Playing the "Pastor" Card

So I played my “pastor” card for the first time today. In the past, my activities at church have been under the rubric of “intern” or “volunteer”. But today, accompanying two friends to the hospital, it was expedient to use the word pastor, and I must say, it sounded different. I can see how easy it is to get a big head with this title. “Pastor” is much like “Doctor”. It is a title that is earned, but so easily abused, not usually officially or on purpose, but abused none-the-less. I think it can all too easily lead to a type of pride that is wholly un-pastoral.

So more about this trip to the hospital.

If you remember from a previous post, I took a job at a recycling center to befriend the homeless. Well, low and behold that happened, and as a result, a married couple that is homeless started coming to our church. One thing led to another, and now they are trying to detox from alcohol. Well today when they came to church, she was in bad shape, going through alcohol withdrawl. Talking with her after the service, we found out just how bad it was, so Itook her to the emergency room. I spent the rest of the afternoon playing pastor, even taking the liberty of parking in the spot designated for pastors.

For the rest of the afternoon, I was Pastor David to the hospital staff, as I accompanied my friends through the affair of being admitted to the ER, getting an IV and all the rest. When we weren’t talking to nurses, and doctors, and social workers, we were talking about this or that, some of it “spiritual” stuff, and much of it not, though in reality, all of it being very much linked to the spiritual stuff. For the sake of privacy I won’t say more, but suffice it to say that this was the most pastoral I have ever been.

My reaction… hmm. By which I mean that in the past, even with doing this internship and all, it's kind of like I only play a pastor on TV, it's not really real. Today it was real. There was a sense in which I loved it, and there was a sense in which it gave me great hesitation. Why? That's an intricate thing I'm not sure I have wholly wrapped my own head around, but I think it has something to do with this, "Not many of you should presume to be teachers, my brothers, because you know that we who teach will be judged more strictly." And this, "Do not call anyone on earth 'father,' for you have one Father, and he is in heaven."


Anonymous said...

I think you hit the nail on the head at the end of your post...not many of you should presume to be teachers...for you shall be judged more strictly.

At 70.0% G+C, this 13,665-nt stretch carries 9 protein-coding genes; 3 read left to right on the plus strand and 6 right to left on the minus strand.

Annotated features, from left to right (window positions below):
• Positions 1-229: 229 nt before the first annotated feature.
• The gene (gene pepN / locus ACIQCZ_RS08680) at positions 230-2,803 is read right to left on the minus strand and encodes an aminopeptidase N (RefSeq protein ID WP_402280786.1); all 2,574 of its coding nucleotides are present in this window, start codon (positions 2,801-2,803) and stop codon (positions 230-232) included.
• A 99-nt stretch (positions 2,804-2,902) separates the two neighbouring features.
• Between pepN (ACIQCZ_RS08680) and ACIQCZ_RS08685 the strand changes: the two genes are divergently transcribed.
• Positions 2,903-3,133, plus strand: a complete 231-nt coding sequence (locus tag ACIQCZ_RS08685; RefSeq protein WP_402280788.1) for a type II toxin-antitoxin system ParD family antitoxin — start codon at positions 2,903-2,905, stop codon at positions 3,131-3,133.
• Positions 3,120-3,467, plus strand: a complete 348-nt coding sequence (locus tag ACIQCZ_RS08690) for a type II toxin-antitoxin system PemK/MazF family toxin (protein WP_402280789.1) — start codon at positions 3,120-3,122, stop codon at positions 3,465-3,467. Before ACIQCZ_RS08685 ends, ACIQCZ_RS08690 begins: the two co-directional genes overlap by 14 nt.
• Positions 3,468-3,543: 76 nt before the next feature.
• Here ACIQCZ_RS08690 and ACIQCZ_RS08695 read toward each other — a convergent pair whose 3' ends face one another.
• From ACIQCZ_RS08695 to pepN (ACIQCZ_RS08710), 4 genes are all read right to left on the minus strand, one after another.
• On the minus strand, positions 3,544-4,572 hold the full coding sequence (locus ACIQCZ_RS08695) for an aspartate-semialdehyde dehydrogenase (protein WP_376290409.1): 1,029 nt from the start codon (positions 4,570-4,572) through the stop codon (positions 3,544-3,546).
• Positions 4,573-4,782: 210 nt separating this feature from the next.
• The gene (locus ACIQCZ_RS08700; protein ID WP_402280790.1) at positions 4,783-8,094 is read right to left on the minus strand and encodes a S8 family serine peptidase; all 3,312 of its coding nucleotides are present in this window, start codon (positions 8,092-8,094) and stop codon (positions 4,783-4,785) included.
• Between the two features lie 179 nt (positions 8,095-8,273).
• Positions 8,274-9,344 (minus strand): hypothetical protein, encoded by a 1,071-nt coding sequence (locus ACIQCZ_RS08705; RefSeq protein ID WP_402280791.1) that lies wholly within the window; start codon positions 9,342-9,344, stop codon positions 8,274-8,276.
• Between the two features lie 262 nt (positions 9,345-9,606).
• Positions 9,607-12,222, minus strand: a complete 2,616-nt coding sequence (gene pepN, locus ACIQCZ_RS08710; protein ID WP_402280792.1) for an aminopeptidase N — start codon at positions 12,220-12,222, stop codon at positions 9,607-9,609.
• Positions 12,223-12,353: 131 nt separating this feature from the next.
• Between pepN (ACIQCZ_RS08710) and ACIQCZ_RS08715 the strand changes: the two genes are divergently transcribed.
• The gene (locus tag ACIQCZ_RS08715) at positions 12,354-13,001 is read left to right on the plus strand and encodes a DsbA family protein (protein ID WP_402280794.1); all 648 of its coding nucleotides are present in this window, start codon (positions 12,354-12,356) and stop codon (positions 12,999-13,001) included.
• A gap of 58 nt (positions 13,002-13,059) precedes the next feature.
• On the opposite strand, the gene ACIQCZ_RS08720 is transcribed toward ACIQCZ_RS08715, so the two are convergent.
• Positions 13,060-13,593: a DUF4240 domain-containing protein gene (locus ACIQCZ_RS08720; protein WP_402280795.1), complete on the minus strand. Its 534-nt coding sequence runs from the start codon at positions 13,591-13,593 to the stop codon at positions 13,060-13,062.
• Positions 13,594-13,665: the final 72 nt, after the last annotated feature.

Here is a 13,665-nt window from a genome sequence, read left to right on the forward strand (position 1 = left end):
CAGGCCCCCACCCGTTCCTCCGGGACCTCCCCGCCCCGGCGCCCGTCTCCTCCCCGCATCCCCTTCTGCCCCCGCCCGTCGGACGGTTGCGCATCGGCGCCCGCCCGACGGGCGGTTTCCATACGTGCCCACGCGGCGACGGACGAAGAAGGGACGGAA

Having said this, Your ability and desire for pastoring is a gift from the Lord (Ecclesiates). Ask Him for wisdom, guard your heart from the power trip that comes with a title and you shall do well.


Anonymous said...


Thank you for sharing your story. I am so happy for this couple to have you and Joey as a source of strength. I have seen your patience and willingness to give of your time with them. Both of you will be blessed for it. I have also learned a lot from them myself. It is good that you recognize both the dangers and thrills of working for the Lord. It will serve you well.

God Bless

Bill said...

I recall the first few weeks I put my robe on to go lead worship in my first call in Tokyo. I felt like I was pretending. Does anyone know that this is just me putting the robe on?

It is interesting to see how we process identity. After eight years, the robe doesn't offer me much pause. The title, either. It is interesting. Rather than becoming more natural, I feel as though I have come to recognize how little my title and my robe are capable of accomplishing. Where they once were daunting to me, now they seem inneffectual. I have to live the role, because I realize these are not going to do the task of setting me apart as a pastor.

Thanks for your reflections. It's exciting to remember what that transition felt like.

wennejunk said...


I teach for a living and have experienced what you described many times.

From my perspective, there are three distinct contributing components to what we experience, each in varying measures:

1. Pride. Not sinful pride, but that which comes with accomplishment due to effort in a worthy cause. You contributed your talents and skills and applied your training and made a difference. The good part of being human.
2. Pride. The other kind. The I did it, kind. 'Nuff said on that. we're humans and this comes with the territory.
3. Vocation. You're in Seminary because you were called. Presumably. Otherwise, Stop, Drop and Roll and find a new career. We have more than enough folks in clergy who are there for the wrong reasons. However, I think your vocation is serving the Lord in the way you have chosen. When we actively participate in our true vocation, we come closer to the Lord because we are working in concert with his Holy Spirit. That feels...Good. Its called Joy. Congratulations!


David Best said...

thanks for the tips and comments guys!